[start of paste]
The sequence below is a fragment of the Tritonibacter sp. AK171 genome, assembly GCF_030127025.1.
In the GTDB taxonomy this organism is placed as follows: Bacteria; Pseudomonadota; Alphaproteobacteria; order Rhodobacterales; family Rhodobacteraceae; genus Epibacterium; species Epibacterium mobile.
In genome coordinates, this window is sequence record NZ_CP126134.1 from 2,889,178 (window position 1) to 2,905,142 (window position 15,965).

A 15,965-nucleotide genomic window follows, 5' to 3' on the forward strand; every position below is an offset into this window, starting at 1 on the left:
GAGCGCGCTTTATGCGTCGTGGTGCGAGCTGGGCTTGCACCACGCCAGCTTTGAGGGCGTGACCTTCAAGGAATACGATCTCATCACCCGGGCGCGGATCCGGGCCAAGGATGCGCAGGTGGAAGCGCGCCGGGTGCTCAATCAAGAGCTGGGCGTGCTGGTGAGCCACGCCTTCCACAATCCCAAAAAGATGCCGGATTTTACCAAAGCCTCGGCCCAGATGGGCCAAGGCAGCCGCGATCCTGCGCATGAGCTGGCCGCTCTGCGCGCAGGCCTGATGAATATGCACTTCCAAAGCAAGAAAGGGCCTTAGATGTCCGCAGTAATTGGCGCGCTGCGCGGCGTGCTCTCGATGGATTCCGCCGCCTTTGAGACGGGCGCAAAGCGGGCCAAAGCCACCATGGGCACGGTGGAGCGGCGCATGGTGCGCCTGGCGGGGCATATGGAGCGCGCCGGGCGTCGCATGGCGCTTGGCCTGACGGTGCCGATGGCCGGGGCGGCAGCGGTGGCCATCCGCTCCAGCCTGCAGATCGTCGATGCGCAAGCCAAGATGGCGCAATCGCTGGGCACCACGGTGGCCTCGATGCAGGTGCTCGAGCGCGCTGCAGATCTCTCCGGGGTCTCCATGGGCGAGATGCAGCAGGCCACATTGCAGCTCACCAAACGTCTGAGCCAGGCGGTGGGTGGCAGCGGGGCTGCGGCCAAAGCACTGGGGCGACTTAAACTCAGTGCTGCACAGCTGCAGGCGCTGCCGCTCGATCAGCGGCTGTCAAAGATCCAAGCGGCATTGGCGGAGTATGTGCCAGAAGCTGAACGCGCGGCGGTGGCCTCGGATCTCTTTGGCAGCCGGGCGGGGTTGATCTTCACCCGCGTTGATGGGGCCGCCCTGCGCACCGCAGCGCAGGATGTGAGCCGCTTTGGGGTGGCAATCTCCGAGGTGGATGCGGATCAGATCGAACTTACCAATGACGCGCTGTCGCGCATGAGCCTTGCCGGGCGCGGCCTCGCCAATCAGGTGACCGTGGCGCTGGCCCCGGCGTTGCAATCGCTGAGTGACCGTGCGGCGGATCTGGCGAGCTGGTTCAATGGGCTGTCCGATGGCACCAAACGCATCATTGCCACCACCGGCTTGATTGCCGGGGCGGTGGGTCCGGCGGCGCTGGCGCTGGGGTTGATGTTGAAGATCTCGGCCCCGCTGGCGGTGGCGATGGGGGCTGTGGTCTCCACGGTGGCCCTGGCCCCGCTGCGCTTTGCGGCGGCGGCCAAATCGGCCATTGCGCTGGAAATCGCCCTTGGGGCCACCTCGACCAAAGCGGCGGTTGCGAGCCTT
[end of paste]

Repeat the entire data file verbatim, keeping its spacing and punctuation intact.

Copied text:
The sequence below is a fragment of the Tritonibacter sp. AK171 genome, assembly GCF_030127025.1.
In the GTDB taxonomy this organism is placed as follows: Bacteria; Pseudomonadota; Alphaproteobacteria; order Rhodobacterales; family Rhodobacteraceae; genus Epibacterium; species Epibacterium mobile.
In genome coordinates, this window is sequence record NZ_CP126134.1 from 2,889,178 (window position 1) to 2,905,142 (window position 15,965).

A 15,965-nucleotide genomic window follows, 5' to 3' on the forward strand; every position below is an offset into this window, starting at 1 on the left:
GAGCGCGCTTTATGCGTCGTGGTGCGAGCTGGGCTTGCACCACGCCAGCTTTGAGGGCGTGACCTTCAAGGAATACGATCTCATCACCCGGGCGCGGATCCGGGCCAAGGATGCGCAGGTGGAAGCGCGCCGGGTGCTCAATCAAGAGCTGGGCGTGCTGGTGAGCCACGCCTTCCACAATCCCAAAAAGATGCCGGATTTTACCAAAGCCTCGGCCCAGATGGGCCAAGGCAGCCGCGATCCTGCGCATGAGCTGGCCGCTCTGCGCGCAGGCCTGATGAATATGCACTTCCAAAGCAAGAAAGGGCCTTAGATGTCCGCAGTAATTGGCGCGCTGCGCGGCGTGCTCTCGATGGATTCCGCCGCCTTTGAGACGGGCGCAAAGCGGGCCAAAGCCACCATGGGCACGGTGGAGCGGCGCATGGTGCGCCTGGCGGGGCATATGGAGCGCGCCGGGCGTCGCATGGCGCTTGGCCTGACGGTGCCGATGGCCGGGGCGGCAGCGGTGGCCATCCGCTCCAGCCTGCAGATCGTCGATGCGCAAGCCAAGATGGCGCAATCGCTGGGCACCACGGTGGCCTCGATGCAGGTGCTCGAGCGCGCTGCAGATCTCTCCGGGGTCTCCATGGGCGAGATGCAGCAGGCCACATTGCAGCTCACCAAACGTCTGAGCCAGGCGGTGGGTGGCAGCGGGGCTGCGGCCAAAGCACTGGGGCGACTTAAACTCAGTGCTGCACAGCTGCAGGCGCTGCCGCTCGATCAGCGGCTGTCAAAGATCCAAGCGGCATTGGCGGAGTATGTGCCAGAAGCTGAACGCGCGGCGGTGGCCTCGGATCTCTTTGGCAGCCGGGCGGGGTTGATCTTCACCCGCGTTGATGGGGCCGCCCTGCGCACCGCAGCGCAGGATGTGAGCCGCTTTGGGGTGGCAATCTCCGAGGTGGATGCGGATCAGATCGAACTTACCAATGACGCGCTGTCGCGCATGAGCCTTGCCGGGCGCGGCCTCGCCAATCAGGTGACCGTGGCGCTGGCCCCGGCGTTGCAATCGCTGAGTGACCGTGCGGCGGATCTGGCGAGCTGGTTCAATGGGCTGTCCGATGGCACCAAACGCATCATTGCCACCACCGGCTTGATTGCCGGGGCGGTGGGTCCGGCGGCGCTGGCGCTGGGGTTGATGTTGAAGATCTCGGCCCCGCTGGCGGTGGCGATGGGGGCTGTGGTCTCCACGGTGGCCCTGGCCCCGCTGCGCTTTGCGGCGGCGGCCAAATCGGCCATTGCGCTGGAAATCGCCCTTGGGGCCACCTCGACCAAAGCGGCGGTTGCGAGCCTT